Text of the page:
This is one of the letters that I really enjoy reading after a long and tiring day – knowing that regardless of the painful decisions that our government has to make, there will be people who will be appreciating them at the end of the day. It’s also heartening to know that eventually, every Singaporean will stand firm behind the decisions made by our government and be supporting every single move that the government makes.

After all, united we stand, divided we fall. Together, we will go through tough times with all our fellow Singaporeans for the betterment of our future generations to come. People like Pavin makes me feel that I have not slogged in vain.

Kudos to Govt for making tough and painful decisions to make driving more enjoyable

I REFER to the letter, ‘Take holistic approach in easing traffic jams’ by Mr Chris Yong (ST, Feb 6).

I believe that Mr Yong has missed the whole point of our Government’s intention to make driving more expensive in Singapore.

Mr Yong wanted the LTA to build flyovers and tunnels for cars and light vehicles to get faster-moving vehicles off the road more quickly but this would not be feasible due to our space constraint.

Our road network takes up 12 per cent of land space, slightly less than that used for housing. It is an extremely large number and, clearly, continued increase and expansion of the road network is definitely unsustainable.

Also, Mr Yong should be more specific as to where the desired increase of flyovers and tunnels should be constructed.

The next problem is about cost. How would the Government fund those multi-billion dollar road construction projects? Obviously, road tax would have to be further increased if we desire an ideal and flawless transportation network.

The vehicle population of nearly 500,000 in Singapore is frightening and I support the Government in its efforts to up the cost of driving as I am willing and able to pay top-dollar for clearer and cleaner roads. Expanding the supply side of the road network is not the solution to the problem as, over time, the car population would further increase because of more space for cars and, eventually, abysmal gridlock would reappear. It is therefore a catch-22 situation if the Government were to expand the road network.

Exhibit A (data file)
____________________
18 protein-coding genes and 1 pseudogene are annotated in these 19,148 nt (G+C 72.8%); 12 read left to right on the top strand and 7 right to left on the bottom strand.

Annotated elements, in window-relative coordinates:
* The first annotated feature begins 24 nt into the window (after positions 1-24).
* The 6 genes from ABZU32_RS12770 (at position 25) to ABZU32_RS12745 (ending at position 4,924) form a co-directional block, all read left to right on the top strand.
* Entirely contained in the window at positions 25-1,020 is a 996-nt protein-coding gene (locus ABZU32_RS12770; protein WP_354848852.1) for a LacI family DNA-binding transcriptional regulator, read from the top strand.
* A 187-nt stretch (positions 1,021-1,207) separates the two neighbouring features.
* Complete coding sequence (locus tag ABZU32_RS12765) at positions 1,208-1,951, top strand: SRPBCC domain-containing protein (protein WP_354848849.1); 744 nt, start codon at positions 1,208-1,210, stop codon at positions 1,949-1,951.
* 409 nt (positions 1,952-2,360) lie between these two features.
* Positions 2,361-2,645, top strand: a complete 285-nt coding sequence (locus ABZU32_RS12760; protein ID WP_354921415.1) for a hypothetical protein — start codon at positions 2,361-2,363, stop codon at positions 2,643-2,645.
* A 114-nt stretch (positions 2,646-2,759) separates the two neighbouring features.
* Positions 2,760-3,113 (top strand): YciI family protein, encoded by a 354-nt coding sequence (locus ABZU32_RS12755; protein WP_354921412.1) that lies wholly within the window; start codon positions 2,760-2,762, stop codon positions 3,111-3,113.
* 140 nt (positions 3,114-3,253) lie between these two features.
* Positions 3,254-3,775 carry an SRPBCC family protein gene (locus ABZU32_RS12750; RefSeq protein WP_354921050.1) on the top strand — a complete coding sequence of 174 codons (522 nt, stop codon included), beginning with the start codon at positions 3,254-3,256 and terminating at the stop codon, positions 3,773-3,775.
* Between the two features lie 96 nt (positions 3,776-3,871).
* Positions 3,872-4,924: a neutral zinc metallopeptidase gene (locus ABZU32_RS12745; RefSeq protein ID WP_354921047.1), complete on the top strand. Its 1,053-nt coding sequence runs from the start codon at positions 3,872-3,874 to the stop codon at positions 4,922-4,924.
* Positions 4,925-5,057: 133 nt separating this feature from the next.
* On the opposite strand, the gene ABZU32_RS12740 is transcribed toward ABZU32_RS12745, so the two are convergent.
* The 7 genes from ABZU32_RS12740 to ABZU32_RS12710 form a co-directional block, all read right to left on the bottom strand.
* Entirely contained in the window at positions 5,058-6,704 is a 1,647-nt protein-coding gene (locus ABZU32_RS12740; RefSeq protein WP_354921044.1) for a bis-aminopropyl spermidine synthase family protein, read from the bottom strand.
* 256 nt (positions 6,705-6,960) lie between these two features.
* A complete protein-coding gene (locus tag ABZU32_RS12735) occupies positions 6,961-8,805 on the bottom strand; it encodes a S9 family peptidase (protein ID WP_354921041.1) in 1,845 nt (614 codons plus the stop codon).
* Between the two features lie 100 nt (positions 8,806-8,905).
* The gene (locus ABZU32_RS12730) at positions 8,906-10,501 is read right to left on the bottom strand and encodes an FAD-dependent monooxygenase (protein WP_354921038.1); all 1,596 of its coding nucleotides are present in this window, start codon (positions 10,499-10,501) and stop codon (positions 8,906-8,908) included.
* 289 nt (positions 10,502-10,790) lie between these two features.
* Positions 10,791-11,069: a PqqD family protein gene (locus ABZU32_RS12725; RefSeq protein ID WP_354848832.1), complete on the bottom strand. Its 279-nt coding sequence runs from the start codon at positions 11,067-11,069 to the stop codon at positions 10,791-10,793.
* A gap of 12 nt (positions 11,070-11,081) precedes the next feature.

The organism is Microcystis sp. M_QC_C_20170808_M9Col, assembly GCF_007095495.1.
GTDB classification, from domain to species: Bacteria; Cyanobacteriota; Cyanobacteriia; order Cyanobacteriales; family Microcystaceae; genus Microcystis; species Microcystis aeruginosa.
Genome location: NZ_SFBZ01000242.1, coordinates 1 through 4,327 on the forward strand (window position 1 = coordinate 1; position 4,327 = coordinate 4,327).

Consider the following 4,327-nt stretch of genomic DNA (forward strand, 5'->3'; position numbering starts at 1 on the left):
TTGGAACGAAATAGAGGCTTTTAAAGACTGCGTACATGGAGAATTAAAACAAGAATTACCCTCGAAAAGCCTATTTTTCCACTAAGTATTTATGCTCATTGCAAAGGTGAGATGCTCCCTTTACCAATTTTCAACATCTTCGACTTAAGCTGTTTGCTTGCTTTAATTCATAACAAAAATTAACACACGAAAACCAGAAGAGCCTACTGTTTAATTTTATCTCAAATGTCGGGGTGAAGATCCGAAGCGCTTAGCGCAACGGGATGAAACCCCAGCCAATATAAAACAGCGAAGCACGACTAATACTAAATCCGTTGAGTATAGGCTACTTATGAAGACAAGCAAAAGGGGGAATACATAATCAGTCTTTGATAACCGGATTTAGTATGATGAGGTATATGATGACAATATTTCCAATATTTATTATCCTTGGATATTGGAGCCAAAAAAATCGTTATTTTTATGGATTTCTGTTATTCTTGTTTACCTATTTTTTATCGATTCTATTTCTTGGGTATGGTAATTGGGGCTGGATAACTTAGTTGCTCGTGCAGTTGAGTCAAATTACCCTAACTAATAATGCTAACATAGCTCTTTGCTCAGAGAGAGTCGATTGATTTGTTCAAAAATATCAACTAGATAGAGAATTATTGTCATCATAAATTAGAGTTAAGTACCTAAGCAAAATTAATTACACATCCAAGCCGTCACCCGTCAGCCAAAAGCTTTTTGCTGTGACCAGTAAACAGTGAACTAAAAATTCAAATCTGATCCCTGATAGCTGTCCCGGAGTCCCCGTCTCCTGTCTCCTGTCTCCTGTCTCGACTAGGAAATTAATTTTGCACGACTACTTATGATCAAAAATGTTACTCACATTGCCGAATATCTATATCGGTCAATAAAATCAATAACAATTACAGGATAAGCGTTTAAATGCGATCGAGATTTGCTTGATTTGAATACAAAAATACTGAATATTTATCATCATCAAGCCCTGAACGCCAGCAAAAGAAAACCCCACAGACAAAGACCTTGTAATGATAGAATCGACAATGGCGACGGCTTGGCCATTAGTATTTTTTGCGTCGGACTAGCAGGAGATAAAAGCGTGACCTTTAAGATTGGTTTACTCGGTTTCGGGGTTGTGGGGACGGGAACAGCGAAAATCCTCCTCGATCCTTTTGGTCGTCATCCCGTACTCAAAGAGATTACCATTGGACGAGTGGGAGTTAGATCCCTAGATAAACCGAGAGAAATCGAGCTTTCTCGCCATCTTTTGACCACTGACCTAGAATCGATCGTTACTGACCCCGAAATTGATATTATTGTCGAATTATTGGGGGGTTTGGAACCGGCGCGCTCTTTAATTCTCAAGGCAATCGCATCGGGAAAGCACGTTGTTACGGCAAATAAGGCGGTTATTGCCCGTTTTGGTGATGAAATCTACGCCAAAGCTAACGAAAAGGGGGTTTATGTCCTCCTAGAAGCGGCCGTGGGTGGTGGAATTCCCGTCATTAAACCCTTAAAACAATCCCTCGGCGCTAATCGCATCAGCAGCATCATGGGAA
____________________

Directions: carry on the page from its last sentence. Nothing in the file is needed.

The demand side then must be targeted by further increasing toll prices and percentage tax on the open-market value of cars.

I do not understand why the Government offers a rebate on the Parf when its intentions are to make driving more unaffordable. The only reason why traffic conditions have only improved slightly after the increase of ERP rates and wider ERP coverage (leading to unhappy voices saying it is ineffective) is that the rates are still not high enough; not yet reaching the optimum level. If, for example, the ERP rate to enter Orchard Road via Cairnhill Road is $200, would anyone still dare to use Cairnhill Road?

I, therefore, applaud the Government for being undeterred in making tough and painful decisions for the betterment of all and, also, on the way to making driving an exclusive and more expensive way of commuting in Singapore.

Pavin Limanont

Article obtained from on 9th February 2008

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